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for now. it's now back to lauren in london. >> farah thank you. now to the cars of the future and the u.s. motor city of detroit. concept car designs have been creating quite a buzz. these are cars not yet on the road, but allow designers to explore new ideas. john hendren is at the show. >> reporter: these are the cars you won't be seeing on the road any time soon. but they will influence the new cars rolling off of assembly lines in the next few years. the concept cars introduced this week in detroit are designed to draw attention to the auto maker and experiment with new ideas that might or might not make their way into the cars and dealers lots. the sleek accura won the conferences design excellence award for concept cars. >> for the year we wanted to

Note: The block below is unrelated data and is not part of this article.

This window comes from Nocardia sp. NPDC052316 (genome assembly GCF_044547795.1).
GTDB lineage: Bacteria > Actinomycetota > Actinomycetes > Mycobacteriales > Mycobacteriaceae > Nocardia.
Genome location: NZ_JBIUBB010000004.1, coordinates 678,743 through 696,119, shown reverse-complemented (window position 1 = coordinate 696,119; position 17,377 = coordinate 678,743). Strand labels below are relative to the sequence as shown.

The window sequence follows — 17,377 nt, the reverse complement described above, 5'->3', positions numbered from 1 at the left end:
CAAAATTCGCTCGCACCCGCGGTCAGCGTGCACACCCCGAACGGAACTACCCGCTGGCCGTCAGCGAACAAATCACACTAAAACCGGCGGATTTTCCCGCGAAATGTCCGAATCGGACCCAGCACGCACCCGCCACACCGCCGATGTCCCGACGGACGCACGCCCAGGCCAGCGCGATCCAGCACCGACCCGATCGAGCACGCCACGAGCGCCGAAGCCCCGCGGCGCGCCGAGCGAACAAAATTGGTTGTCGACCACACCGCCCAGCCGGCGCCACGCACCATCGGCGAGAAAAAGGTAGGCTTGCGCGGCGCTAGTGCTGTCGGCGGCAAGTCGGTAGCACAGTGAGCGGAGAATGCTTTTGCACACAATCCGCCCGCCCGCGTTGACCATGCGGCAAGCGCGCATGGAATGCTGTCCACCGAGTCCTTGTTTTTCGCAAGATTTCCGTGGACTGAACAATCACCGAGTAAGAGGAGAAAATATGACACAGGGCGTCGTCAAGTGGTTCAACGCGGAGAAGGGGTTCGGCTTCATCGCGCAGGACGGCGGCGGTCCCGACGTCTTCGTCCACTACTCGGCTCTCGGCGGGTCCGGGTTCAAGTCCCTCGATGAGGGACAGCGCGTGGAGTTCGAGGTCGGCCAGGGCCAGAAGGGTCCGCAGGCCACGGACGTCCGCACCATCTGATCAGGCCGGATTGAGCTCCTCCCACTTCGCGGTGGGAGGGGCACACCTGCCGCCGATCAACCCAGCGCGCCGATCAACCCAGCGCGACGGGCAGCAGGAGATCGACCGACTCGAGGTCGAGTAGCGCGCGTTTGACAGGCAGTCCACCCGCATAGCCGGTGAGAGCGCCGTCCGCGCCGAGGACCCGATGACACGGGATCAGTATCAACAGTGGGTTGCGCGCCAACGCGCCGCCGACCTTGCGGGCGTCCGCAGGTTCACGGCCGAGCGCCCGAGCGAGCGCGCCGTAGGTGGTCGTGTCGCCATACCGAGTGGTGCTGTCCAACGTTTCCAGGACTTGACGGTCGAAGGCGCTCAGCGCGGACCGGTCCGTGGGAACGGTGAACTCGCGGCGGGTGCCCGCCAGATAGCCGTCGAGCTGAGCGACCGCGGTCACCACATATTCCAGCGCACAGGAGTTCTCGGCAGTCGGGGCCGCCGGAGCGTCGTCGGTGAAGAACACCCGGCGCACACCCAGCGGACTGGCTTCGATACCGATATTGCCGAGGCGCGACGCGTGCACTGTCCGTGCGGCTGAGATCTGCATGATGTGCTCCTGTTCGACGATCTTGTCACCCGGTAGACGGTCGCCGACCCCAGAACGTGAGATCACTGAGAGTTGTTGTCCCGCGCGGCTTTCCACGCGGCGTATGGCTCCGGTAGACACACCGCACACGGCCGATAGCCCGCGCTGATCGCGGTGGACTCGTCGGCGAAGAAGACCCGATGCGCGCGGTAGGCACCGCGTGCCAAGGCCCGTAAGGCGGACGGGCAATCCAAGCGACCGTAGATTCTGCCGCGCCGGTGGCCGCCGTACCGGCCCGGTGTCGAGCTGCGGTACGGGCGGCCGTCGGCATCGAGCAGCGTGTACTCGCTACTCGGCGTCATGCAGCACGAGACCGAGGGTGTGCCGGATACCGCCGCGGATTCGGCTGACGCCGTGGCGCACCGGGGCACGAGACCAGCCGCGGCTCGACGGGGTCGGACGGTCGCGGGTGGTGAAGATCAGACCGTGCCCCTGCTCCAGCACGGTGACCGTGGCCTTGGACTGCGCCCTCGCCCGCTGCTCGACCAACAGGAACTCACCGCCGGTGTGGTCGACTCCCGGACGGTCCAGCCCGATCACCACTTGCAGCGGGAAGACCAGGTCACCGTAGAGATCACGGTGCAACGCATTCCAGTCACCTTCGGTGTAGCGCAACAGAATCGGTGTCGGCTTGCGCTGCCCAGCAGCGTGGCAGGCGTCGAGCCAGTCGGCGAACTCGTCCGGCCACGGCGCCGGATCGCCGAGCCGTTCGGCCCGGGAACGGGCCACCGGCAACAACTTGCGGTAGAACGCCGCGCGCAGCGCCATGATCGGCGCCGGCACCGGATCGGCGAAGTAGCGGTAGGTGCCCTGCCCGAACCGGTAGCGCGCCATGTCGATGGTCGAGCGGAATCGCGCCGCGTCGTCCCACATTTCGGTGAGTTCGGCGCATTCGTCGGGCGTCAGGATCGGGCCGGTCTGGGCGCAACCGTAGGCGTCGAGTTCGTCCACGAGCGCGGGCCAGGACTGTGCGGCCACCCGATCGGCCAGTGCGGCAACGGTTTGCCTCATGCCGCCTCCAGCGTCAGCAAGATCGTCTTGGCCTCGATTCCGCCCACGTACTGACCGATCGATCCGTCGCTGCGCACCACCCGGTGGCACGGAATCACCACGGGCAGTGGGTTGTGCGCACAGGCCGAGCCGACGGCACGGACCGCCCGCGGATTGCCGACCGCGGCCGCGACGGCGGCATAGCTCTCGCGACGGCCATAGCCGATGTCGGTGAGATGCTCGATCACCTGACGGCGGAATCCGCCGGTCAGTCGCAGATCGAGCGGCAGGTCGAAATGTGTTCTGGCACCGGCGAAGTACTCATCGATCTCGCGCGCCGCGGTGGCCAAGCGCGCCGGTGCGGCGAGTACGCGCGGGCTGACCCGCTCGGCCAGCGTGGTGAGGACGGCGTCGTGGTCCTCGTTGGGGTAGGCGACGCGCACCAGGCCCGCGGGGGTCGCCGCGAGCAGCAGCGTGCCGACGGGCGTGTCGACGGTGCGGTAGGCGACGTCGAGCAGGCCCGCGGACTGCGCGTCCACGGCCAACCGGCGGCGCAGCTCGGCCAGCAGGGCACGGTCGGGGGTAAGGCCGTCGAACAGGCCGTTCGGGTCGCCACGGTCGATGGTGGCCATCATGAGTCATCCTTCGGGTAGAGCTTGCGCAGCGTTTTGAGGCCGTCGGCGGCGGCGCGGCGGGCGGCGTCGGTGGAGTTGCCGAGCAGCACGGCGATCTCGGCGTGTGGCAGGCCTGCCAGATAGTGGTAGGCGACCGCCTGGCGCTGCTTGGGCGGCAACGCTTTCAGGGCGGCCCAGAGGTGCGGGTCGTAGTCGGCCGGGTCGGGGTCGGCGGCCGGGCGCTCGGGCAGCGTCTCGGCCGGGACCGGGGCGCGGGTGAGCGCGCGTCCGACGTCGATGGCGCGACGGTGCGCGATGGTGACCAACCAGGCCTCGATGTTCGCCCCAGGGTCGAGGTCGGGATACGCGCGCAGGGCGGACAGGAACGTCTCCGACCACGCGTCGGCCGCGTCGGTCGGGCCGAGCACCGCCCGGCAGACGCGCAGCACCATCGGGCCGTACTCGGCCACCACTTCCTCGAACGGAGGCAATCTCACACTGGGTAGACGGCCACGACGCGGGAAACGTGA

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create more of a luxury feeling and the front we wanted to have it be low -- focused on performance. >> reporter: with its suicide doors and curved display screen it looks like no accura on the road. audi has a concept car run on hydrogen. >> it's our next step, our next revolution in electric driving mobility. >> reporter: it has low-profile door handles, a self opening fuel panel and two big advantages over electric cars, a 600-mile range and a refuelling time of as little as 4 minutes. th this is the latest lincoln.